Bloomingdale sues Namdar to obtain Stratford Square Mall
Village is aiming to find a partner to redevelop the mostly deserted site
Bloomingdale is gunning to take over Stratford Square Mall from landlord Namdar through eminent domain — a tactic seldom used by local governments to wrest control of such a large commercial asset.
The DuPage County suburb already spent more than $5.6 million to buy former department stores and land near the mostly deserted shopping center, and has now filed a condemnation lawsuit against Great Neck, New York-based Namdar Realty Group, which owns the mall’s interior and the JCPenny box, the Daily Herald reported.
Bloomingdale officials want to find a partner to redevelop the mall, which sits in the center of a 275-acre site. Stratford Square, like many shopping centers across the nation, struggled as online shopping became increasingly popular and the pandemic dealt another blow as consumers stayed home even more often.
The village paid $2.4 million for the vacant Carson’s department store, $2.15 million for the former Burlington building and $1.1 million for a vacant lot east of the mall, which were owned by separate entities. Local officials have grown impatient with Namdar’s lack of urgency to revitalize the site, and village president Franco Coladipietro called the lawsuit an “act of last resort.”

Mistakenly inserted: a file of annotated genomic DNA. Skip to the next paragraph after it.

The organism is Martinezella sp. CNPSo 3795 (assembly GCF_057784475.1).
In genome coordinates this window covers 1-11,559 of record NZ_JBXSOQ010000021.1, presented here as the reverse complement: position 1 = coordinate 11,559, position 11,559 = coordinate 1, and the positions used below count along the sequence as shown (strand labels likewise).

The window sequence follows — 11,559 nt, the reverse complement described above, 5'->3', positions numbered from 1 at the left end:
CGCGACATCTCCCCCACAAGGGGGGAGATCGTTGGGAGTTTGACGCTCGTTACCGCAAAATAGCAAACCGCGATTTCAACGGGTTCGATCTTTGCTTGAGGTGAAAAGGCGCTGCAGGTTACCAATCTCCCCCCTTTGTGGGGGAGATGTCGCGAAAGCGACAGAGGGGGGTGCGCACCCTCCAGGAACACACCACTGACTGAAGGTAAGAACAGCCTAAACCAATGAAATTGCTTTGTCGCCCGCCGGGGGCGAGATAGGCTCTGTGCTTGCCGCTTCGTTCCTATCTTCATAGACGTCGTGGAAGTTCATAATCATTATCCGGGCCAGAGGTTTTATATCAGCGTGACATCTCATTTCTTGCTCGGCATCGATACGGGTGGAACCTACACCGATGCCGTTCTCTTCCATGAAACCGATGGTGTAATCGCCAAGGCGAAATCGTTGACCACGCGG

“Simply put, the property is practically a ‘ghost town,'” Coladipeitro wrote. “The continued dilapidation of the property … leads the village to conclude that, while Namdar may possess the financial ability to manage the property, Namdar does not possess the character to make the necessary investment to rebrand the property.”
Namdar is fighting the lawsuit in DuPage County court. The firm acquired the mall’s interior in 2019.
Bloomingdale officials believe it’ll be easier to redevelop the mall if the village owns the entire property. The village expects to reach a purchase agreement with the owner of a Sears building at the mall in the coming month.
In anticipation of a large-scale redevelopment, the village created a tax increment financing district that encompasses the mall, with the exception of the Woodman’s grocery store. The district could offer property tax incentives to a developer that invests into repositioning the property.
Elsewhere in the Chicago metro, West Dundee officials are working to acquire the Spring Hill mall in its entirety, also with plans to lure a developer who wants to revamp the site. West Dundee trustees recently bought the former Sears building on that property for $2 million.
— Quinn Donoghue
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